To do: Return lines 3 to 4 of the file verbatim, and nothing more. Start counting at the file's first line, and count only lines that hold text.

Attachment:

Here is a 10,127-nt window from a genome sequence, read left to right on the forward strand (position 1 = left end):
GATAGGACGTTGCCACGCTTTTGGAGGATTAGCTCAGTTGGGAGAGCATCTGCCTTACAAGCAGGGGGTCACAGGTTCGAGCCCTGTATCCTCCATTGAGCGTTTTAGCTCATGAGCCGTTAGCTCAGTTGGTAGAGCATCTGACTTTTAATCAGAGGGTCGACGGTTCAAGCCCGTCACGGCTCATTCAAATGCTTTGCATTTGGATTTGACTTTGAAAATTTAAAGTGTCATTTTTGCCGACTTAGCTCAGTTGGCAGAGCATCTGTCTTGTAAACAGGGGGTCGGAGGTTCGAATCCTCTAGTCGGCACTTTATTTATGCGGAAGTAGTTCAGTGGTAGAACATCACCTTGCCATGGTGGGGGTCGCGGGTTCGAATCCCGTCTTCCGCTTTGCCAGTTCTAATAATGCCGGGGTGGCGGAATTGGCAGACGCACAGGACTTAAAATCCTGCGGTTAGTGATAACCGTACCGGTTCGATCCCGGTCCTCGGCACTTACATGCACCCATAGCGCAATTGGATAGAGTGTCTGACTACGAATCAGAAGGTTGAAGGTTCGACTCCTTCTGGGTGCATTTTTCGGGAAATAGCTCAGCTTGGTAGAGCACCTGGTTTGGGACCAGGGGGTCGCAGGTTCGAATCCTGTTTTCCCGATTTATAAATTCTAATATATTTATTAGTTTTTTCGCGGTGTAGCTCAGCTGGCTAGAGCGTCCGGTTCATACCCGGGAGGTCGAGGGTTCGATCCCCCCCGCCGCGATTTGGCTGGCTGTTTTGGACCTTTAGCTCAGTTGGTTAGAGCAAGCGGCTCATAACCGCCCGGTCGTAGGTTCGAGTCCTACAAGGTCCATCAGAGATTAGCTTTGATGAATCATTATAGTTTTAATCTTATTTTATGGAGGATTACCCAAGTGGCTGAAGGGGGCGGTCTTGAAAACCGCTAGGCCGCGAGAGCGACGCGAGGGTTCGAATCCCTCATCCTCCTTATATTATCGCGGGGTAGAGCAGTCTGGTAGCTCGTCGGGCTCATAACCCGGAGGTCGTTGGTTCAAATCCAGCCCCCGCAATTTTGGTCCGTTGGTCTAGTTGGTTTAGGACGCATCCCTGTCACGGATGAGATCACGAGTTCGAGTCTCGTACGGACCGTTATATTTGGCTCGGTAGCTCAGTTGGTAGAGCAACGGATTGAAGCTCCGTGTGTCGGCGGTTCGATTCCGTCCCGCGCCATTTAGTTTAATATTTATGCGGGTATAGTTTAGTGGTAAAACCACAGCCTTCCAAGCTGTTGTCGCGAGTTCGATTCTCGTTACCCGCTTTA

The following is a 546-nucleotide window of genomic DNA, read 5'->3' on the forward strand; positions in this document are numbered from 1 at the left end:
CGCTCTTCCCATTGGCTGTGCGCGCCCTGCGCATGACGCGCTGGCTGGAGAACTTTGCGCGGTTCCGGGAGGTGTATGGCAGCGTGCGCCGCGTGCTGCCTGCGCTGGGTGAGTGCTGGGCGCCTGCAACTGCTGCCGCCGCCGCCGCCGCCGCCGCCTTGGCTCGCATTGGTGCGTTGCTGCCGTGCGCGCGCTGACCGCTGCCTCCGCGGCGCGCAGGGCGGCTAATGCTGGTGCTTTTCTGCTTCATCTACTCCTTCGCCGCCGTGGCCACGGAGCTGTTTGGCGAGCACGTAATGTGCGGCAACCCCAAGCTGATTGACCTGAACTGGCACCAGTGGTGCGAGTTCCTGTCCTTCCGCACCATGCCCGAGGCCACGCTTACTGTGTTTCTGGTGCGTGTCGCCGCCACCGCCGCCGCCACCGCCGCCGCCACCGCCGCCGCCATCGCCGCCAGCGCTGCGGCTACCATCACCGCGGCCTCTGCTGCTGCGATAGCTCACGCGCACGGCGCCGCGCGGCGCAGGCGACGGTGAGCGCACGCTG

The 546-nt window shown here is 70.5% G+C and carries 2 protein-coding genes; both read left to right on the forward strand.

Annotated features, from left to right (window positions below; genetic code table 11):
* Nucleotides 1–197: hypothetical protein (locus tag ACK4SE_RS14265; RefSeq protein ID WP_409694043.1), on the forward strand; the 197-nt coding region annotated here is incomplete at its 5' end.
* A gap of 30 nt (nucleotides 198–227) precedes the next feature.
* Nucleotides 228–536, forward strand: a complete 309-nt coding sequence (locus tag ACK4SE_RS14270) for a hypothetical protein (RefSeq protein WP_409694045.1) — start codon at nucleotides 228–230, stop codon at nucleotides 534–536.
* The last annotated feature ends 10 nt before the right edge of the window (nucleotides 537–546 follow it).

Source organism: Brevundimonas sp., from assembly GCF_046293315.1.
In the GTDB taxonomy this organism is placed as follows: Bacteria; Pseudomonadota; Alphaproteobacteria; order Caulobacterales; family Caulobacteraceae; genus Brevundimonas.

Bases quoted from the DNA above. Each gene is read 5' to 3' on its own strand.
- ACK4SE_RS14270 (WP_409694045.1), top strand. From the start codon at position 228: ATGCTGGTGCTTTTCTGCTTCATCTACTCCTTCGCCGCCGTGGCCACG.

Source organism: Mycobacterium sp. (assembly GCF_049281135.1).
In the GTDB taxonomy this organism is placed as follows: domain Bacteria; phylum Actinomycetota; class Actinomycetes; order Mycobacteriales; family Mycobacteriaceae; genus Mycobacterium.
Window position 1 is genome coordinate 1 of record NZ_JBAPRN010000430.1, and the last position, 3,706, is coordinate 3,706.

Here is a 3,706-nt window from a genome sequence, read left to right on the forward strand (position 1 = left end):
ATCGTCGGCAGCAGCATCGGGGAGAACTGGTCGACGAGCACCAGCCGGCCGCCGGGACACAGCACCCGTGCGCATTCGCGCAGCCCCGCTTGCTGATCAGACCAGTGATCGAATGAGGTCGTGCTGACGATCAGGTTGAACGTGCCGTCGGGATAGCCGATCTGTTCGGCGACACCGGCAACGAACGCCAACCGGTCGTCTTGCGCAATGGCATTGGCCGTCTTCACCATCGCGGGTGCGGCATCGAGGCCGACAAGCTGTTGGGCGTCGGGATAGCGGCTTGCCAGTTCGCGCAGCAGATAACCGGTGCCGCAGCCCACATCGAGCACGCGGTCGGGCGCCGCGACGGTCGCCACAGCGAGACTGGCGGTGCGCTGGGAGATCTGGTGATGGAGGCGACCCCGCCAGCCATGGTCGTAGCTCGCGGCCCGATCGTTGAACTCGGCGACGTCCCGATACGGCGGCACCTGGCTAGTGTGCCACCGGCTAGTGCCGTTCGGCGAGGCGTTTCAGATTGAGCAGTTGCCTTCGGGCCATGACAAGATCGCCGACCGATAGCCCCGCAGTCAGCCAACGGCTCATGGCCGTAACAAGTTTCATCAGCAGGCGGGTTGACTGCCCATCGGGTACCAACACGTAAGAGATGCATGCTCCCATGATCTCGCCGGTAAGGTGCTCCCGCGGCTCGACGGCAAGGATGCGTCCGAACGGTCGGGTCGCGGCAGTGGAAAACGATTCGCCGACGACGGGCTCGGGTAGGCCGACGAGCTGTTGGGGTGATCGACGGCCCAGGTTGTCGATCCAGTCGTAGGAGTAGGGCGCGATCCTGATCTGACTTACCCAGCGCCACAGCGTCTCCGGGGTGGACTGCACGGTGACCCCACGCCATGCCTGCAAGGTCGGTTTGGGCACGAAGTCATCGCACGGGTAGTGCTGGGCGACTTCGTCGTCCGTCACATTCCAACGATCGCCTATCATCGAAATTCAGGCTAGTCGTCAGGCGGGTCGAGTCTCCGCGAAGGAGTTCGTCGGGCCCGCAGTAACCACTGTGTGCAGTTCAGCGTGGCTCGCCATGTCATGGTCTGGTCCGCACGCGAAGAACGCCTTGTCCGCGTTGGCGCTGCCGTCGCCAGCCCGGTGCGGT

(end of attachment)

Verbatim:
The following is a 546-nucleotide window of genomic DNA, read 5'->3' on the forward strand; positions in this document are numbered from 1 at the left end:
CGCTCTTCCCATTGGCTGTGCGCGCCCTGCGCATGACGCGCTGGCTGGAGAACTTTGCGCGGTTCCGGGAGGTGTATGGCAGCGTGCGCCGCGTGCTGCCTGCGCTGGGTGAGTGCTGGGCGCCTGCAACTGCTGCCGCCGCCGCCGCCGCCGCCGCCTTGGCTCGCATTGGTGCGTTGCTGCCGTGCGCGCGCTGACCGCTGCCTCCGCGGCGCGCAGGGCGGCTAATGCTGGTGCTTTTCTGCTTCATCTACTCCTTCGCCGCCGTGGCCACGGAGCTGTTTGGCGAGCACGTAATGTGCGGCAACCCCAAGCTGATTGACCTGAACTGGCACCAGTGGTGCGAGTTCCTGTCCTTCCGCACCATGCCCGAGGCCACGCTTACTGTGTTTCTGGTGCGTGTCGCCGCCACCGCCGCCGCCACCGCCGCCGCCACCGCCGCCGCCATCGCCGCCAGCGCTGCGGCTACCATCACCGCGGCCTCTGCTGCTGCGATAGCTCACGCGCACGGCGCCGCGCGGCGCAGGCGACGGTGAGCGCACGCTG